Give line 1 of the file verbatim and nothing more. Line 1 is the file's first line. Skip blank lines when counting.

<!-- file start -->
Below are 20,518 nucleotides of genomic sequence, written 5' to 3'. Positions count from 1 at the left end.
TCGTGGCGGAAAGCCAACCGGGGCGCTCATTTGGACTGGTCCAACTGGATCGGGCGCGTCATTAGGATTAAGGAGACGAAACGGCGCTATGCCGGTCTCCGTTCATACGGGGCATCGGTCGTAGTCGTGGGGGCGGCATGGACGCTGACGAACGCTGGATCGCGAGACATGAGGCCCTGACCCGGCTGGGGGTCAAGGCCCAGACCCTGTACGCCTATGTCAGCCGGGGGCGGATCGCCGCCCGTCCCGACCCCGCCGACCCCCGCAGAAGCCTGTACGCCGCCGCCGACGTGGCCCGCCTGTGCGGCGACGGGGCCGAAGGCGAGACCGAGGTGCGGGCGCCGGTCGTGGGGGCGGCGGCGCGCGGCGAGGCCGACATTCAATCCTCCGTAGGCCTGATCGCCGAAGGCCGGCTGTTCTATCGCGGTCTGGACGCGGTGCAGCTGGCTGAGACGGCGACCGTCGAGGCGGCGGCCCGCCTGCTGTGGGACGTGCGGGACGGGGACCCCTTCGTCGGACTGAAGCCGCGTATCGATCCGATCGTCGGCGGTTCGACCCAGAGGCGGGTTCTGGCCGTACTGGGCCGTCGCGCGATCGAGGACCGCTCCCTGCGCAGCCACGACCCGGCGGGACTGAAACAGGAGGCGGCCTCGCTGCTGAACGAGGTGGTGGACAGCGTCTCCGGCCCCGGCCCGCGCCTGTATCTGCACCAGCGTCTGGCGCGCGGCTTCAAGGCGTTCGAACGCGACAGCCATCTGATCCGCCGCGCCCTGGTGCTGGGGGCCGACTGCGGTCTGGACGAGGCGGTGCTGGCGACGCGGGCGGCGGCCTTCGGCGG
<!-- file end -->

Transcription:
Below are 20,518 nucleotides of genomic sequence, written 5' to 3'. Positions count from 1 at the left end.